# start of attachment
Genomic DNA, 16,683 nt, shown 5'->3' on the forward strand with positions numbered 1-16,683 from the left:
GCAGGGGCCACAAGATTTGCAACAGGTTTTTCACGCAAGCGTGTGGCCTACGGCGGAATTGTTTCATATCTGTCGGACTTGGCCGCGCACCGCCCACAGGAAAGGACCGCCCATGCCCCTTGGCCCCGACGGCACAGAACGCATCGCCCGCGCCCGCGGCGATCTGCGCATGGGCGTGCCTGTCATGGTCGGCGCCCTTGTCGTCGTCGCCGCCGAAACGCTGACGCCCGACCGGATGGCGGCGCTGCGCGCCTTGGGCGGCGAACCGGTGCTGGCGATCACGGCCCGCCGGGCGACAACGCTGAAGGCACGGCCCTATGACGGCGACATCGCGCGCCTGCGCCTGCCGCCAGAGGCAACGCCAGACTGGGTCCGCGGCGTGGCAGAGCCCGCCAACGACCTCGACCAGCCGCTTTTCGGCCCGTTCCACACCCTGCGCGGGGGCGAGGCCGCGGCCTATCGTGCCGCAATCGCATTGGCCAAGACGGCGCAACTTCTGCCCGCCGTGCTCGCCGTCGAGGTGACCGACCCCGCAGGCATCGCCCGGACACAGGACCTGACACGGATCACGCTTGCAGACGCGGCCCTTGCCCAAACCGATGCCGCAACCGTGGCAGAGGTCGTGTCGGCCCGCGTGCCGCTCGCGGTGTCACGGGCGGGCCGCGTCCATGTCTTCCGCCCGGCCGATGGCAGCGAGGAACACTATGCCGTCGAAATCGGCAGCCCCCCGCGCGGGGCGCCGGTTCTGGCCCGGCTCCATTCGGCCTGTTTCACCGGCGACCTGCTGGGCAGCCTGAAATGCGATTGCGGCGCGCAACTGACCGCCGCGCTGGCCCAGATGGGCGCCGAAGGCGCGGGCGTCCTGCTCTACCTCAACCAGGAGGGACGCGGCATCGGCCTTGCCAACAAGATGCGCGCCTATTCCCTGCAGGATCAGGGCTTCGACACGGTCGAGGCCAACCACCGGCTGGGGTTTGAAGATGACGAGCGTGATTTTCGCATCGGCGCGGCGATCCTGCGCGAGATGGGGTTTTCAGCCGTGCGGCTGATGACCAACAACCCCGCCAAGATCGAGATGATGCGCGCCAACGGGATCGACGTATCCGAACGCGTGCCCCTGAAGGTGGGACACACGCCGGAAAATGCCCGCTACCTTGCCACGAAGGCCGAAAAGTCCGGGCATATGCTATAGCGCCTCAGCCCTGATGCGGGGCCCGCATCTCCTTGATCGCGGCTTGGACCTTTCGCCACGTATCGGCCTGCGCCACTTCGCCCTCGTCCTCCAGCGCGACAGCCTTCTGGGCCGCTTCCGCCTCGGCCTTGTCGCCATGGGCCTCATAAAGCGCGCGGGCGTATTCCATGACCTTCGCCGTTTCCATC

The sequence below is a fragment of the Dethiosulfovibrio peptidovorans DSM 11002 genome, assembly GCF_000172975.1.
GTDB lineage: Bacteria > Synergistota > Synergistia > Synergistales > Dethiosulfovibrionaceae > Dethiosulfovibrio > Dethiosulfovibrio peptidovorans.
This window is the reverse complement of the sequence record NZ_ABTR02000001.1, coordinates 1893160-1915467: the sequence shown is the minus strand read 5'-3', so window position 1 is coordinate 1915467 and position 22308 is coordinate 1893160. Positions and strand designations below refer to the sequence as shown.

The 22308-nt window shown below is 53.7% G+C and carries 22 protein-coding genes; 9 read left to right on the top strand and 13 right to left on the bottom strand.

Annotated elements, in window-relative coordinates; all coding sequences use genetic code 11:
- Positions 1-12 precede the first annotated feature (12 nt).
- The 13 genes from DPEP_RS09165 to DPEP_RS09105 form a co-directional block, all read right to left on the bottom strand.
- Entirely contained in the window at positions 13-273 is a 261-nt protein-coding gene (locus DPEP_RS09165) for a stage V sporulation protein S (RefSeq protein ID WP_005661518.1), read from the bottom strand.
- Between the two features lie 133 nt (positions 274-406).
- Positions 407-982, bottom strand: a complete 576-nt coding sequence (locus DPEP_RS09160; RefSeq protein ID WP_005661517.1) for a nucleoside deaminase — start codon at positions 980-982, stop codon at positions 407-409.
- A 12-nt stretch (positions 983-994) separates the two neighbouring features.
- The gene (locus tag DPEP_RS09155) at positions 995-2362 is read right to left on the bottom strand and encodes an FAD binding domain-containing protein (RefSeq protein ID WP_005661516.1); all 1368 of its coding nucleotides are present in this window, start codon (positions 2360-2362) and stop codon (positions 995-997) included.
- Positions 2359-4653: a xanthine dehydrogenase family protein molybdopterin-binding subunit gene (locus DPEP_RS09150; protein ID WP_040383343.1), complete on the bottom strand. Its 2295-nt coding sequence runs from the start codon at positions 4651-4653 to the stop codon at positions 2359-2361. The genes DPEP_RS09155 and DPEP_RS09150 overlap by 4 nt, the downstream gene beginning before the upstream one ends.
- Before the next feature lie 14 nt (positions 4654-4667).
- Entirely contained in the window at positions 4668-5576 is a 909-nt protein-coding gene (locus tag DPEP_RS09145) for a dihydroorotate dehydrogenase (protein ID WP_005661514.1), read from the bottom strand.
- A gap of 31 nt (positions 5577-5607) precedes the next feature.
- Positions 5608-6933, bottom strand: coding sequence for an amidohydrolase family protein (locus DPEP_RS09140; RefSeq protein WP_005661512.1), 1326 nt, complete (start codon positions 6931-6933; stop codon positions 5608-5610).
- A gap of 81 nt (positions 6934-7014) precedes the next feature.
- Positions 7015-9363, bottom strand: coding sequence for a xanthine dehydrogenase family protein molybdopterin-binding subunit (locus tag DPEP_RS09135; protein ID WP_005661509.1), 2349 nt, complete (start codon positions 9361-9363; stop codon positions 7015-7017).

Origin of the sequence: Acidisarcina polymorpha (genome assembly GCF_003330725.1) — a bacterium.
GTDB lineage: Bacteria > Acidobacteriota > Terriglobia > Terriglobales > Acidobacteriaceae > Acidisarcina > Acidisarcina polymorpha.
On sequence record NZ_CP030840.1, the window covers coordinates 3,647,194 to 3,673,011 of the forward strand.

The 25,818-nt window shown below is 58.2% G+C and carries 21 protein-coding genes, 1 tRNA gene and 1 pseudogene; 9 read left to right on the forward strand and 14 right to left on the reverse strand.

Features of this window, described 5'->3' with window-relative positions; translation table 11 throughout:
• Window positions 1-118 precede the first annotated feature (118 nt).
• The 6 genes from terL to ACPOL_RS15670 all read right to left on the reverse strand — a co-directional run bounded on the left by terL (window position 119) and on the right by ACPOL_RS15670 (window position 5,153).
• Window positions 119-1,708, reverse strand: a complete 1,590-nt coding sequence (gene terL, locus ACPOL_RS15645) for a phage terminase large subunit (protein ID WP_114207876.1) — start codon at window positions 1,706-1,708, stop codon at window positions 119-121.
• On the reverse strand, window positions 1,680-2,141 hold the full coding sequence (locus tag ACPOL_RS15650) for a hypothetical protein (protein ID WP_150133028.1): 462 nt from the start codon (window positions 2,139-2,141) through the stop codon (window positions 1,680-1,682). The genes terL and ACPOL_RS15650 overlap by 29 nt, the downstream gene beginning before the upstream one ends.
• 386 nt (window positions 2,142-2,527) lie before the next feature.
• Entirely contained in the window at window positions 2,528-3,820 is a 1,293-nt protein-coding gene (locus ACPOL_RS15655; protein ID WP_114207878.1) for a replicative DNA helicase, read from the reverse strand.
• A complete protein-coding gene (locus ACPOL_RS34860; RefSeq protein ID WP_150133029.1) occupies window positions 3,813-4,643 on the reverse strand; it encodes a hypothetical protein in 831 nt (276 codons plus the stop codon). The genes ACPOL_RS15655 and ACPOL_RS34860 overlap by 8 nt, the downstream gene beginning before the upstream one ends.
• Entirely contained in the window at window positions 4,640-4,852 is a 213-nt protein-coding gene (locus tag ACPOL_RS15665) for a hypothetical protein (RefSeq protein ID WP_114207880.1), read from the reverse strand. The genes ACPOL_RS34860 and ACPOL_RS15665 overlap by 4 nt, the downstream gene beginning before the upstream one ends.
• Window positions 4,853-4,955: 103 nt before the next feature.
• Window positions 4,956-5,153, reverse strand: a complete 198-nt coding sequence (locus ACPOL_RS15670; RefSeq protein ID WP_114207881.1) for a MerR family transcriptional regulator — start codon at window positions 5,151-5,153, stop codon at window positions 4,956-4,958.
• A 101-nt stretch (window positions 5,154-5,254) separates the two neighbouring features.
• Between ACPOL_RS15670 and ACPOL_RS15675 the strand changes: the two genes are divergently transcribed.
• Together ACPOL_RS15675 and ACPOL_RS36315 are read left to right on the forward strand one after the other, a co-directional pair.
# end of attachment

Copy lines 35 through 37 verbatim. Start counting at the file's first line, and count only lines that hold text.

• Window positions 4,853-4,955: 103 nt before the next feature.
• Window positions 4,956-5,153, reverse strand: a complete 198-nt coding sequence (locus ACPOL_RS15670; RefSeq protein ID WP_114207881.1) for a MerR family transcriptional regulator — start codon at window positions 5,151-5,153, stop codon at window positions 4,956-4,958.
• A 101-nt stretch (window positions 5,154-5,254) separates the two neighbouring features.